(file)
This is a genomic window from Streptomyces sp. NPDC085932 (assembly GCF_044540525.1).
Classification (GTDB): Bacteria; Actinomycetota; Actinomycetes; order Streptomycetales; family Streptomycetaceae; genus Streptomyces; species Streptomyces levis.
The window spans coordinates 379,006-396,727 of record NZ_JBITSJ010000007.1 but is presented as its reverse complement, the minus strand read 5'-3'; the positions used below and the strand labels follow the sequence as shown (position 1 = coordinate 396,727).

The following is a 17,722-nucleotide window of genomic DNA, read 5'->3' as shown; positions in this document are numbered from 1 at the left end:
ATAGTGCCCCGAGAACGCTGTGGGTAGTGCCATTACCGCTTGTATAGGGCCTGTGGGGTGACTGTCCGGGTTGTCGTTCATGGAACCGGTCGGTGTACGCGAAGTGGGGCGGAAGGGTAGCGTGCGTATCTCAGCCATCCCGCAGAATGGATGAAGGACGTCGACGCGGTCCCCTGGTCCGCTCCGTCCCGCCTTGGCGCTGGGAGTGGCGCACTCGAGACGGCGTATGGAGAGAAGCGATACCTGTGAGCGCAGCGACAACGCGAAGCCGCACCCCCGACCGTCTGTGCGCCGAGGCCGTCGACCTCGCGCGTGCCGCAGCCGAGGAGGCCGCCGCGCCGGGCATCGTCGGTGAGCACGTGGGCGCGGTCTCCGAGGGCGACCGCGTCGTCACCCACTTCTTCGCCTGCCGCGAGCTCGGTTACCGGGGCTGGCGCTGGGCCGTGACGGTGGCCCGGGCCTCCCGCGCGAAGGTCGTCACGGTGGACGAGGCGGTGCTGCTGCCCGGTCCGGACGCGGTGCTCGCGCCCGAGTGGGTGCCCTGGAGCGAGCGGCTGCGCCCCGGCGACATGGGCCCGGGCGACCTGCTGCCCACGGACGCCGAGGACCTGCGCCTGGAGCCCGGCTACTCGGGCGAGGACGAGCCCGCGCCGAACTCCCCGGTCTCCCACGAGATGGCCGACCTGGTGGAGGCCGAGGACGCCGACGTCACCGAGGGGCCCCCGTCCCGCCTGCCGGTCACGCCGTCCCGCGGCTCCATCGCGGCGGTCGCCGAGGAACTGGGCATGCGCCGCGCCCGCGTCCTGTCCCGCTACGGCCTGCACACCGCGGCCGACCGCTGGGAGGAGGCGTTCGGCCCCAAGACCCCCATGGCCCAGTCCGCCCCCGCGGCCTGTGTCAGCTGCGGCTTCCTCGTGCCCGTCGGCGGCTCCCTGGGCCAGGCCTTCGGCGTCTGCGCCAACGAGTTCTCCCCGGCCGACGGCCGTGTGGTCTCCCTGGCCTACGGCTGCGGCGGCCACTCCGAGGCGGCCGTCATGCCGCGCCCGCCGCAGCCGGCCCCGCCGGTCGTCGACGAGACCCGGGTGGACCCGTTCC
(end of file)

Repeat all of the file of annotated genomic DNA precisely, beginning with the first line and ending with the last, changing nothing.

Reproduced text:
This is a genomic window from Streptomyces sp. NPDC085932 (assembly GCF_044540525.1).
Classification (GTDB): Bacteria; Actinomycetota; Actinomycetes; order Streptomycetales; family Streptomycetaceae; genus Streptomyces; species Streptomyces levis.
The window spans coordinates 379,006-396,727 of record NZ_JBITSJ010000007.1 but is presented as its reverse complement, the minus strand read 5'-3'; the positions used below and the strand labels follow the sequence as shown (position 1 = coordinate 396,727).

The following is a 17,722-nucleotide window of genomic DNA, read 5'->3' as shown; positions in this document are numbered from 1 at the left end:
ATAGTGCCCCGAGAACGCTGTGGGTAGTGCCATTACCGCTTGTATAGGGCCTGTGGGGTGACTGTCCGGGTTGTCGTTCATGGAACCGGTCGGTGTACGCGAAGTGGGGCGGAAGGGTAGCGTGCGTATCTCAGCCATCCCGCAGAATGGATGAAGGACGTCGACGCGGTCCCCTGGTCCGCTCCGTCCCGCCTTGGCGCTGGGAGTGGCGCACTCGAGACGGCGTATGGAGAGAAGCGATACCTGTGAGCGCAGCGACAACGCGAAGCCGCACCCCCGACCGTCTGTGCGCCGAGGCCGTCGACCTCGCGCGTGCCGCAGCCGAGGAGGCCGCCGCGCCGGGCATCGTCGGTGAGCACGTGGGCGCGGTCTCCGAGGGCGACCGCGTCGTCACCCACTTCTTCGCCTGCCGCGAGCTCGGTTACCGGGGCTGGCGCTGGGCCGTGACGGTGGCCCGGGCCTCCCGCGCGAAGGTCGTCACGGTGGACGAGGCGGTGCTGCTGCCCGGTCCGGACGCGGTGCTCGCGCCCGAGTGGGTGCCCTGGAGCGAGCGGCTGCGCCCCGGCGACATGGGCCCGGGCGACCTGCTGCCCACGGACGCCGAGGACCTGCGCCTGGAGCCCGGCTACTCGGGCGAGGACGAGCCCGCGCCGAACTCCCCGGTCTCCCACGAGATGGCCGACCTGGTGGAGGCCGAGGACGCCGACGTCACCGAGGGGCCCCCGTCCCGCCTGCCGGTCACGCCGTCCCGCGGCTCCATCGCGGCGGTCGCCGAGGAACTGGGCATGCGCCGCGCCCGCGTCCTGTCCCGCTACGGCCTGCACACCGCGGCCGACCGCTGGGAGGAGGCGTTCGGCCCCAAGACCCCCATGGCCCAGTCCGCCCCCGCGGCCTGTGTCAGCTGCGGCTTCCTCGTGCCCGTCGGCGGCTCCCTGGGCCAGGCCTTCGGCGTCTGCGCCAACGAGTTCTCCCCGGCCGACGGCCGTGTGGTCTCCCTGGCCTACGGCTGCGGCGGCCACTCCGAGGCGGCCGTCATGCCGCGCCCGCCGCAGCCGGCCCCGCCGGTCGTCGACGAGACCCGGGTGGACCCGTTCC